Benefits and damages (to productivity): social networks at the workplace

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They can improve brand awareness and the company’s image on the market, increase the effectiveness of processes, make employees happier and reduce expenses. But, on the other hand, they can affect productivity and jeopardize corporate data safety.

“Global Survey on Social media risk”, a survey conducted by the Ponemon Institute on 4,640 IT and safety professionals in 12 countries, interviewed managers on the risks of letting employees use social media. The findings showed that businesses have understood that they can benefit from using social media for the above-mentioned reasons. But at the same they fear that if these tools are not adequately managed and protected, dangers can arise.

“50% of social users accept to be contacted by unknown people, there is more trust and these technologies don’t include safety provisions”, says Maurizio Garavello, VP Sales for Continental Europe, Middle East and Africa (Cemea) with Websense; “The main risks include employees’ reduced productivity, non-voluntary dissemination of corporate information, data stealing through the malware“.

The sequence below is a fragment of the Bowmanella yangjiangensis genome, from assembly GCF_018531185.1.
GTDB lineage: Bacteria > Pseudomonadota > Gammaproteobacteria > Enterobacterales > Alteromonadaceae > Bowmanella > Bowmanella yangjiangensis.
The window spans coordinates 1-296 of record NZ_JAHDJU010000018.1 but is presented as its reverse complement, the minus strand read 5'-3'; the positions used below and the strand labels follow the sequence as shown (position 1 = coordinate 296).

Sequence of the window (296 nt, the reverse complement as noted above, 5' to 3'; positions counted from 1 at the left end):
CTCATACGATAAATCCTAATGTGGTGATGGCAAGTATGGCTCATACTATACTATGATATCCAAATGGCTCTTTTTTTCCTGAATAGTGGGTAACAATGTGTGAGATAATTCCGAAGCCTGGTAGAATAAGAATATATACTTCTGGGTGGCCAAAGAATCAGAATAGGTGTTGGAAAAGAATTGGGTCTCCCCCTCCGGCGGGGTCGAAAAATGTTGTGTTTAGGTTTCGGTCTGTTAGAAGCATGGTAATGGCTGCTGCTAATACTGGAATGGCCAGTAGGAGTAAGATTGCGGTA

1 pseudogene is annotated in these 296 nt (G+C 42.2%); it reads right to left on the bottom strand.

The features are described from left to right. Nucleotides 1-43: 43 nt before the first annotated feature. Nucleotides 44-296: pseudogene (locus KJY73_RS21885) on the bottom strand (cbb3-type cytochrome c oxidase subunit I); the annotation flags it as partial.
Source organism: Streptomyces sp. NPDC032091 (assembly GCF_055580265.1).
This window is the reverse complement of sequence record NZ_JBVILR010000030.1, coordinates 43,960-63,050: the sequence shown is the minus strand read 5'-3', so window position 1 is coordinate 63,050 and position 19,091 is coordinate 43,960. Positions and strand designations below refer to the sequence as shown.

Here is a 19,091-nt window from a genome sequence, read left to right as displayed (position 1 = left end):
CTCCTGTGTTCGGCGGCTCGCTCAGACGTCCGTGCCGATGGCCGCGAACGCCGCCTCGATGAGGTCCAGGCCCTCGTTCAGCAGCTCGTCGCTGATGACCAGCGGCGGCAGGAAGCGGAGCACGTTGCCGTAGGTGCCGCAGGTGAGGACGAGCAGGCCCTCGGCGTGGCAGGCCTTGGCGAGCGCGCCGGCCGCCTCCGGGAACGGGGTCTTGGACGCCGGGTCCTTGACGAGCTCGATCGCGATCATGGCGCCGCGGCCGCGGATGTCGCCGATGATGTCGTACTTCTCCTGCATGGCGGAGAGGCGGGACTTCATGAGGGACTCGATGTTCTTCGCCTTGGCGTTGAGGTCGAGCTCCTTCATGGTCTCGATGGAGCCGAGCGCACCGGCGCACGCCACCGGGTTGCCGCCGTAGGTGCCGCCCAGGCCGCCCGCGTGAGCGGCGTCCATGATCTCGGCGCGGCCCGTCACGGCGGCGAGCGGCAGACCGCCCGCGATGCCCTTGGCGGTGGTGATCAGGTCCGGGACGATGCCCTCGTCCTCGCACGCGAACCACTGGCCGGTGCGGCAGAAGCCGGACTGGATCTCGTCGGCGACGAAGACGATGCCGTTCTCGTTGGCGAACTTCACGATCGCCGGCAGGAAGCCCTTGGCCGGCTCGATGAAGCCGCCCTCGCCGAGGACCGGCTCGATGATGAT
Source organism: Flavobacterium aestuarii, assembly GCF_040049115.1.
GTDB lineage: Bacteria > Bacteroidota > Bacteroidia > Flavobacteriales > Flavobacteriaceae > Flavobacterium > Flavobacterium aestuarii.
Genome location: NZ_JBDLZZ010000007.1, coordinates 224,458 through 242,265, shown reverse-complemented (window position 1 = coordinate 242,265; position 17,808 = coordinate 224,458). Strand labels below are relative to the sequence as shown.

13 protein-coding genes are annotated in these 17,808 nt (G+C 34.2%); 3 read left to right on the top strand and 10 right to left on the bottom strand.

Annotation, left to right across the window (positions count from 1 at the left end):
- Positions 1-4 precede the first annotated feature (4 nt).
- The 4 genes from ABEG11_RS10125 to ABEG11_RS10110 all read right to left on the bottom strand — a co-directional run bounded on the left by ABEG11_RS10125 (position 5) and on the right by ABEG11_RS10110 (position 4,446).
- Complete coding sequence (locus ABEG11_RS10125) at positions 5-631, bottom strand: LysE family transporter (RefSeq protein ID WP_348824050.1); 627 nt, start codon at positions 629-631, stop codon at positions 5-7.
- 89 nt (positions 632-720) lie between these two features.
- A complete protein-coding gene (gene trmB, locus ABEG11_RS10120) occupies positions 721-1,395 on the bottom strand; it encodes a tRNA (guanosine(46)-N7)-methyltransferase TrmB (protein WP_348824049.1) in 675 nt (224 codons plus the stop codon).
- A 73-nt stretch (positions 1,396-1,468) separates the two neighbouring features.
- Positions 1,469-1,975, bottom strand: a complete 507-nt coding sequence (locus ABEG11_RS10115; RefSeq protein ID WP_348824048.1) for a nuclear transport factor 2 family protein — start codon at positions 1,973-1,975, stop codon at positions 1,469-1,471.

Nonetheless, although 63% of the interviewed population stated that socials at the workplace seriously endanger safety, only 29% installed risk-reducing safety controlling systems and 52% suffered an increase of malware caused by employees using socials.

But the use of social networks cannot be prohibited, because otherwise employees can become less attached and unsatisfied.

A survey published in the United Kingdom showed that half the employees below the age of 24 refuses to work for an employer that forbids the use of socials at the workplace. Equally significant is a study conducted by Stancombe, which interviewed over 300 HR managers across Australia: 69 percent predicted that granting employees access to socials will become increasingly important over the next five years.

Nevertheless, productivity losses still worry managers.
Maybe this is why a fourth of the population surveyed by Stancombe allows employees to use social networks, provided that they are monitored by the IT department.

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